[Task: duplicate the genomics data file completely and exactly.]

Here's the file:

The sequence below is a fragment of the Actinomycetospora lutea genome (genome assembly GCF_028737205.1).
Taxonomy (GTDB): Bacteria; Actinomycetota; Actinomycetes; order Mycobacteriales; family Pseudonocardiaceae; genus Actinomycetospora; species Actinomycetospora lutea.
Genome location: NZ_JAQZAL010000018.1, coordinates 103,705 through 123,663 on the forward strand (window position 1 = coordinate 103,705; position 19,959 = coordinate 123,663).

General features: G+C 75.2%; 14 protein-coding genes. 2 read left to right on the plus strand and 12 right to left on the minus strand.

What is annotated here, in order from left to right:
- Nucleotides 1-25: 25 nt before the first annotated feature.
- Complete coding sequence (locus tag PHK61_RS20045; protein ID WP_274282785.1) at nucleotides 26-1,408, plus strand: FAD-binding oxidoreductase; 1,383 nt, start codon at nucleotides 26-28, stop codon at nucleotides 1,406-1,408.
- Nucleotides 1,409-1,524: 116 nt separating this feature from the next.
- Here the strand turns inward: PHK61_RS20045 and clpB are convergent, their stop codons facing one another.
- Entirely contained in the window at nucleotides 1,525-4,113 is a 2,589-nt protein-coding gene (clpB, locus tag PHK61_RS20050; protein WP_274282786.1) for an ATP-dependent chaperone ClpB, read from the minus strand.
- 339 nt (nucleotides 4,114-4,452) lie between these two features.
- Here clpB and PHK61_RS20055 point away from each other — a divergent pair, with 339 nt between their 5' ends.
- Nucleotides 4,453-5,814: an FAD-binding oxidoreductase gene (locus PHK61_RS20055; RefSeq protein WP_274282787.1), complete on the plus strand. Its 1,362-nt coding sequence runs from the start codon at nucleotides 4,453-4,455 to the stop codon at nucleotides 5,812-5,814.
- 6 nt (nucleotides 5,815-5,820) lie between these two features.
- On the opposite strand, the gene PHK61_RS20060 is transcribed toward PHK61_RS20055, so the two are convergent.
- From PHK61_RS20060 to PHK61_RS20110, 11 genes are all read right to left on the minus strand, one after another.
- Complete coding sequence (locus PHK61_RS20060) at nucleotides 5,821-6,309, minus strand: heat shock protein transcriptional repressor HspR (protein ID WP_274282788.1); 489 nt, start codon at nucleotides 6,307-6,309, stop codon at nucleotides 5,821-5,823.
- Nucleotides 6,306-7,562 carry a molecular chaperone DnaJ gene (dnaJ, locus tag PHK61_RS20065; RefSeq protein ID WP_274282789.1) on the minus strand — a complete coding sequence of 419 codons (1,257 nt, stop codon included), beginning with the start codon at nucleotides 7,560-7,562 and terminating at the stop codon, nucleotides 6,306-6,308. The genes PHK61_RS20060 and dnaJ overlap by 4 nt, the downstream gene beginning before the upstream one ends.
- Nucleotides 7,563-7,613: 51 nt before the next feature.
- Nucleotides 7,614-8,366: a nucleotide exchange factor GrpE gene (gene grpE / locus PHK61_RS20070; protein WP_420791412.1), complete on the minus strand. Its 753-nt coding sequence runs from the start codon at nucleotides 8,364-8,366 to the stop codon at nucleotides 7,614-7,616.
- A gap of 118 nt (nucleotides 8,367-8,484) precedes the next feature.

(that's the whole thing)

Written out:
The sequence below is a fragment of the Actinomycetospora lutea genome (genome assembly GCF_028737205.1).
Taxonomy (GTDB): Bacteria; Actinomycetota; Actinomycetes; order Mycobacteriales; family Pseudonocardiaceae; genus Actinomycetospora; species Actinomycetospora lutea.
Genome location: NZ_JAQZAL010000018.1, coordinates 103,705 through 123,663 on the forward strand (window position 1 = coordinate 103,705; position 19,959 = coordinate 123,663).

General features: G+C 75.2%; 14 protein-coding genes. 2 read left to right on the plus strand and 12 right to left on the minus strand.

What is annotated here, in order from left to right:
- Nucleotides 1-25: 25 nt before the first annotated feature.
- Complete coding sequence (locus tag PHK61_RS20045; protein ID WP_274282785.1) at nucleotides 26-1,408, plus strand: FAD-binding oxidoreductase; 1,383 nt, start codon at nucleotides 26-28, stop codon at nucleotides 1,406-1,408.
- Nucleotides 1,409-1,524: 116 nt separating this feature from the next.
- Here the strand turns inward: PHK61_RS20045 and clpB are convergent, their stop codons facing one another.
- Entirely contained in the window at nucleotides 1,525-4,113 is a 2,589-nt protein-coding gene (clpB, locus tag PHK61_RS20050; protein WP_274282786.1) for an ATP-dependent chaperone ClpB, read from the minus strand.
- 339 nt (nucleotides 4,114-4,452) lie between these two features.
- Here clpB and PHK61_RS20055 point away from each other — a divergent pair, with 339 nt between their 5' ends.
- Nucleotides 4,453-5,814: an FAD-binding oxidoreductase gene (locus PHK61_RS20055; RefSeq protein WP_274282787.1), complete on the plus strand. Its 1,362-nt coding sequence runs from the start codon at nucleotides 4,453-4,455 to the stop codon at nucleotides 5,812-5,814.
- 6 nt (nucleotides 5,815-5,820) lie between these two features.
- On the opposite strand, the gene PHK61_RS20060 is transcribed toward PHK61_RS20055, so the two are convergent.
- From PHK61_RS20060 to PHK61_RS20110, 11 genes are all read right to left on the minus strand, one after another.
- Complete coding sequence (locus PHK61_RS20060) at nucleotides 5,821-6,309, minus strand: heat shock protein transcriptional repressor HspR (protein ID WP_274282788.1); 489 nt, start codon at nucleotides 6,307-6,309, stop codon at nucleotides 5,821-5,823.
- Nucleotides 6,306-7,562 carry a molecular chaperone DnaJ gene (dnaJ, locus tag PHK61_RS20065; RefSeq protein ID WP_274282789.1) on the minus strand — a complete coding sequence of 419 codons (1,257 nt, stop codon included), beginning with the start codon at nucleotides 7,560-7,562 and terminating at the stop codon, nucleotides 6,306-6,308. The genes PHK61_RS20060 and dnaJ overlap by 4 nt, the downstream gene beginning before the upstream one ends.
- Nucleotides 7,563-7,613: 51 nt before the next feature.
- Nucleotides 7,614-8,366: a nucleotide exchange factor GrpE gene (gene grpE / locus PHK61_RS20070; protein WP_420791412.1), complete on the minus strand. Its 753-nt coding sequence runs from the start codon at nucleotides 8,364-8,366 to the stop codon at nucleotides 7,614-7,616.
- A gap of 118 nt (nucleotides 8,367-8,484) precedes the next feature.